The Casebook of Sherlock Holmes

Since 1982, Britain’s Granada Television has been adapting Sir Arthur Conan Doyle’s novels and short stories about the moodily brilliant detective Sherlock Holmes. Shipped over here as part of the Mystery! series, The Casebook of Sherlock Holmes has provided a career-defining role for Jeremy Brett.

This week brings a five-week run of Holmes stories to a conclusion with Shoscombe Old Place, which, Mystery! host Diana Rigg informs us, was the last Holmes story Conan Doyle wrote. As adapted by Gary Hopkins and directed by Patrick Lau, Shoscombe is no grand summing-up of the Holmes mythos — it’s just a typical Holmes tale, the story of a chunk of human bone found on the estate of a British nobleman (Robin Ellis). Holmes and the perpetually impressed Dr. Watson (Edward Hardwicke) are summoned to figure out who the bone belonged to and how that person died.

But really, does anyone watch these things for the twisty plots or the invariably indignant suspects? No, you tune in to see Brett’s performance, which is a hilarious marvel. It’s Brett’s achievement to have taken the full measure of Conan Doyle’s creation, and to refuse to make this hero sympathetic and lovable in the modern manner; Brett plays Holmes as a cold, morose, arrogant man whose over-riding genius makes him fascinating.

Of the scores of actors who have portrayed Holmes, it is commonly said that Brett’s only real competition is Basil Rathbone, who starred in a series of movie adaptations in the ’30s and ’40s. Rathbone was elegantly understated, embodying the icy reserve of Holmes, but Brett has gone the other way — he is fearlessly florid, grandly melodramatic in a style that matches the tone of Conan Doyle’s prose.

Physically, Brett is at once the perfect Holmes and an idiosyncratic one. He possesses the slitted eyes and canoe-shaped nose we expect in a haughty Holmes, but he also has a pair of highly entertaining ears that jut out from his head like the wings of a child’s balsa-wood airplane. Brett’s Holmes never smiles but keeps the corners of his mouth permanently turned down; when this Sherlock laughs, it is a momentary eruption — a quick, harsh bark of fleeting amusement. Of course, this mannerism ends up giving Holmes a quality Conan Doyle never managed: The guy is funny, with a wry sense of humor.

Brett’s Holmes is a man who lives inside his head — he’s always deep in thought, always busy puzzling out the next clue, and the outside world gets in his way. Brett expresses this by giving Holmes a dismissive air. Easily distracted, disorganized, and annoyed, the detective is always curtailing conversation by holding up one of his soft, plump palms and commanding silence, always wordlessly pointing one of his long, pink, cigar-shaped fingers at a piece of paper or a muddy footprint that proves his point more eloquently than words can.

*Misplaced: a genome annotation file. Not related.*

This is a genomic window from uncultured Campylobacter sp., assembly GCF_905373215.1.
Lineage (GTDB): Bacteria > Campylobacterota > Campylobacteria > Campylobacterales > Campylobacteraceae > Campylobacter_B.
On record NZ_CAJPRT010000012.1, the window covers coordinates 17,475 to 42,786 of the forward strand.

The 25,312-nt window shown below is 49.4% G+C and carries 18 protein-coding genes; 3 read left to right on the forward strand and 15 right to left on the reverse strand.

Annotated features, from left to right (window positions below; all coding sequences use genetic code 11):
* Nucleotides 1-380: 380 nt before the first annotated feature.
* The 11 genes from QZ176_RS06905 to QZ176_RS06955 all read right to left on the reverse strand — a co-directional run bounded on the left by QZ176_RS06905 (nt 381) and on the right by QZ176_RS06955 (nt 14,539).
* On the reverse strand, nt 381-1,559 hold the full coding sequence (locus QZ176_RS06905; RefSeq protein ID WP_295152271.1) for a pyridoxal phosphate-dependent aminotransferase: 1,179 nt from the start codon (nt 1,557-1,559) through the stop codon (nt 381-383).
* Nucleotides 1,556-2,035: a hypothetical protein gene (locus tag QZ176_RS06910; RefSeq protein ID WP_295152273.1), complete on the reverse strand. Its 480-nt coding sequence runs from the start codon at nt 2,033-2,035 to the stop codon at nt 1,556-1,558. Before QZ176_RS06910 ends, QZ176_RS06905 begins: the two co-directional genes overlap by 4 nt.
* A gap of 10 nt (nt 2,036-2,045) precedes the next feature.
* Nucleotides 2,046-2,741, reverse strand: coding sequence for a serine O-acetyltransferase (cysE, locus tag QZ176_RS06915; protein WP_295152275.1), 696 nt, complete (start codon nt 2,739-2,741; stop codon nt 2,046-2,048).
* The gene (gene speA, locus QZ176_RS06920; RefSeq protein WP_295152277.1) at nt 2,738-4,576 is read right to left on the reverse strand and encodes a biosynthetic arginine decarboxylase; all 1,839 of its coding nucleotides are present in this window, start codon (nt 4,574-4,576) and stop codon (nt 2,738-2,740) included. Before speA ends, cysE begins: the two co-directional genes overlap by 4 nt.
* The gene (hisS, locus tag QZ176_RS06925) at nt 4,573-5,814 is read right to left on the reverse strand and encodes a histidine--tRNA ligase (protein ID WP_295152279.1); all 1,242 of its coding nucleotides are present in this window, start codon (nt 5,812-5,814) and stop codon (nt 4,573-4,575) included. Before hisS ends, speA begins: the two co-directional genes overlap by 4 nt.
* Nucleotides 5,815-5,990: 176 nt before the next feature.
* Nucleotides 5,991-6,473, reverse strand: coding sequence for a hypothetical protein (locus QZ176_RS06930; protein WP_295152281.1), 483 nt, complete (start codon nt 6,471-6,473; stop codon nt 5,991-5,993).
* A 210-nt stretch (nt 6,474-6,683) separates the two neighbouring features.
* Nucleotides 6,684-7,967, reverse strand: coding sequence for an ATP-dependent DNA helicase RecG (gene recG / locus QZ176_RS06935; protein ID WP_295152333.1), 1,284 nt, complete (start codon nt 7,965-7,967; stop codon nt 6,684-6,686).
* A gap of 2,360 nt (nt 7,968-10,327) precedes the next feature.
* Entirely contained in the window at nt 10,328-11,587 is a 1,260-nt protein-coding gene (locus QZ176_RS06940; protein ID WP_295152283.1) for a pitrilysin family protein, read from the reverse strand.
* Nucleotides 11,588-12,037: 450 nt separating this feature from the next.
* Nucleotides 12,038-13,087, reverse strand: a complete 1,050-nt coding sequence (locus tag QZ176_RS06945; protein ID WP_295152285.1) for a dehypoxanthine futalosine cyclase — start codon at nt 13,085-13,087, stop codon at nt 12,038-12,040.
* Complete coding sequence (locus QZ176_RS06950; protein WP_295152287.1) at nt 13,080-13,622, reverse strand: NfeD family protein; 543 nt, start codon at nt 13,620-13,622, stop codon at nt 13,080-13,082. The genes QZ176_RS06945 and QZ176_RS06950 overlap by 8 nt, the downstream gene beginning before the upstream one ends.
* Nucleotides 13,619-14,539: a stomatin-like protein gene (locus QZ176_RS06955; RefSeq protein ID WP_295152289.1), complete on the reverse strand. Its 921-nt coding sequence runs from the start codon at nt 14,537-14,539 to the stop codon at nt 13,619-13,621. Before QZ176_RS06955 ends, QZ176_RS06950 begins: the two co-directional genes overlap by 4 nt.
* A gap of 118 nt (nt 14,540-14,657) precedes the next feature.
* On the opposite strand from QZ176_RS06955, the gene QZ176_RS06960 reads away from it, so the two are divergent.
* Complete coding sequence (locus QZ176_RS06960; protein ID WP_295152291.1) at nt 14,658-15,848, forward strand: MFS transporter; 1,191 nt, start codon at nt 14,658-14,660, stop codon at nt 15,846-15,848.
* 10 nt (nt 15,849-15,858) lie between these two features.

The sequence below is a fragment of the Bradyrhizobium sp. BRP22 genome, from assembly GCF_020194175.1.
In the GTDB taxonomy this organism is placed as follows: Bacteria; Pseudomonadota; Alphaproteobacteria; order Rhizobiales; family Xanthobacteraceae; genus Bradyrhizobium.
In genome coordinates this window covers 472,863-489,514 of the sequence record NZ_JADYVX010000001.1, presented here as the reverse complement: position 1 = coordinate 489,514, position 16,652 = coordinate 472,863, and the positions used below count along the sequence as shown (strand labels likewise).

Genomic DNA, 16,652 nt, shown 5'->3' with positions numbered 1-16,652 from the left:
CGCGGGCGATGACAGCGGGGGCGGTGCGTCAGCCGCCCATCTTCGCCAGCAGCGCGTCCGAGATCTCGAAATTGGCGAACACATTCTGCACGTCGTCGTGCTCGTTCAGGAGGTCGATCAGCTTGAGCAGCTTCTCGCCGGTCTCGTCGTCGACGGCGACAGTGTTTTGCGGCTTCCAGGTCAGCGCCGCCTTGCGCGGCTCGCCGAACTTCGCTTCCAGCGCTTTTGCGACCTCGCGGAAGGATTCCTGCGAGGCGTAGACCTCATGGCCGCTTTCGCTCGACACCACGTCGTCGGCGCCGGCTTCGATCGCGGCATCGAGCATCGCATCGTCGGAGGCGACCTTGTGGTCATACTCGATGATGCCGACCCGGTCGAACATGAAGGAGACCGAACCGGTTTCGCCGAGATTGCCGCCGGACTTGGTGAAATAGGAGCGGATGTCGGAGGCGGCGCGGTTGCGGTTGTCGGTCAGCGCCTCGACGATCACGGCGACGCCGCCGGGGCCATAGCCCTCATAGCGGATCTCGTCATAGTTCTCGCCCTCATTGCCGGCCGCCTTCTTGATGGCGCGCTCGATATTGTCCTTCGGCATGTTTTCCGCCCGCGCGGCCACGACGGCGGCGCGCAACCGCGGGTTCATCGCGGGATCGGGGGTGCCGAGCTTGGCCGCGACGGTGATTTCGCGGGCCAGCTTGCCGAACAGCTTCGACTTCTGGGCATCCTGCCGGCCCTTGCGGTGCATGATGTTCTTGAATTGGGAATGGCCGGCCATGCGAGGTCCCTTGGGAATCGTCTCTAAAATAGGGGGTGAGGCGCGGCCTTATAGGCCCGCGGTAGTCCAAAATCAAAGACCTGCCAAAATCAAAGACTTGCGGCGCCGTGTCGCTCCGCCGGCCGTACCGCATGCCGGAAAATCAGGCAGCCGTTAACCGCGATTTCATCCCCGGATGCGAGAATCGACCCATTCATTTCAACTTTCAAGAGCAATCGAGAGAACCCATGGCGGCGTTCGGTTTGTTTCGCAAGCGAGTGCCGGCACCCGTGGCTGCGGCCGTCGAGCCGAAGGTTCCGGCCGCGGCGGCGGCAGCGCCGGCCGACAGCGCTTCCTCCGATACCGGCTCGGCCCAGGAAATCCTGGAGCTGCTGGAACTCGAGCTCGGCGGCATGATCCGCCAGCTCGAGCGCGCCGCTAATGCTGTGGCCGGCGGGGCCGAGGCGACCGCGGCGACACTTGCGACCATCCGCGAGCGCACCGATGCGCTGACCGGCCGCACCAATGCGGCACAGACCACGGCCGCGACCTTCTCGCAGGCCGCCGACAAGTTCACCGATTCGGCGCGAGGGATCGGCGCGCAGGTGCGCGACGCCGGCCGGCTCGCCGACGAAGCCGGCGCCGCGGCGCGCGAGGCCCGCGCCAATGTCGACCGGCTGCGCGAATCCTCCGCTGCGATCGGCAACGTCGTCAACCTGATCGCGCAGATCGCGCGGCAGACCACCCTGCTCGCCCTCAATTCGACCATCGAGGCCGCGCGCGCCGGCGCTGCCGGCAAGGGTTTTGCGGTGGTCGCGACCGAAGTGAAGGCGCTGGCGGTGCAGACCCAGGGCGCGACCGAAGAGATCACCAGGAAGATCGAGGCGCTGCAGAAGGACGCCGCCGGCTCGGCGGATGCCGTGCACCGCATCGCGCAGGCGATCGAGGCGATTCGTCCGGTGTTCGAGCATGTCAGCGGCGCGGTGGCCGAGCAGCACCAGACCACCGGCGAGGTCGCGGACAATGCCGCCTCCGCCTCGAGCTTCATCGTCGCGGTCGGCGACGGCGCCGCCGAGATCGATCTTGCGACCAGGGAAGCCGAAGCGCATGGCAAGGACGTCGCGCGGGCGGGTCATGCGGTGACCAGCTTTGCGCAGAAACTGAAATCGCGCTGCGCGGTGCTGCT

When he does speak, Brett’s line readings are a hoot-he mumbles whole paragraphs of Conan Doyle’s fussy dialogue in a rude rush, as if he can barely deign to speak to the dimwits around him. This Holmes delights in being stubborn and perverse; last week, in The Boscombe Valley Mystery, the long-suffering Watson remarked on how pleased he was that the duo’s investigation had taken them out of sooty London and into the bright English countryside. Holmes, however, responded by inhaling so loudly that his nostrils seemed to flap in the breeze, and then groaned, ”Oh, Watson, all this fresh air will kill me!”

I confess I had avoided the pleasures of Brett’s Holmes all these years, assuming that his was just another variation on a pop-culture hero I had outgrown. The cult of Holmes has always seemed insular and more than a bit nuttily obsessive, rife with fan clubs that comb the sacred texts for clues about Holmes’ private life as if he were a real person, and that always seem to be toting up how many times he smoked his pipe or clapped that silly- looking deerstalker cap on his head.

And while Conan Doyle was certainly a first-rate purveyor of popular entertainment-the creator of an enduring fictional archetype-his Holmes adventures are really a kid’s (and perhaps more specifically, a boy’s) dream of what life should be like: You get to lounge around in a well-furnished bachelor pad doing anything you darn well please, from peering into a microscope to solving cases; people come to you with problems and you solve them with ease; you have no emotional obligations or commitments but are the object of nearly universal admiration. No one even laughs at your funny clothes. As the literary critic Clive James has written about the Holmes stories, ”Perhaps only an adolescent can get the full thrill, and the price of wanting to go on getting it is to remain an adolescent always.”

A recent rereading of Doyle’s A Study in Scarlet and a few Holmes stories confirm James’ judgment for me, but Brett’s work either raises Holmes to a new level or lowers me to a perpetual teenager — in either case, I’m happily hooked. I’ve been catching up on Brett’s previous performances on cable, where the Arts & Entertainment network is screening the earliest entries in Granada’s Holmes series every Monday at 9 p.m. Whether you’re a novice or a dedicated fan, there is enormous pleasure to be taken in watching an actor bring a myth to life the way Brett has done so consistently for so long. A

The Casebook of Sherlock Holmes
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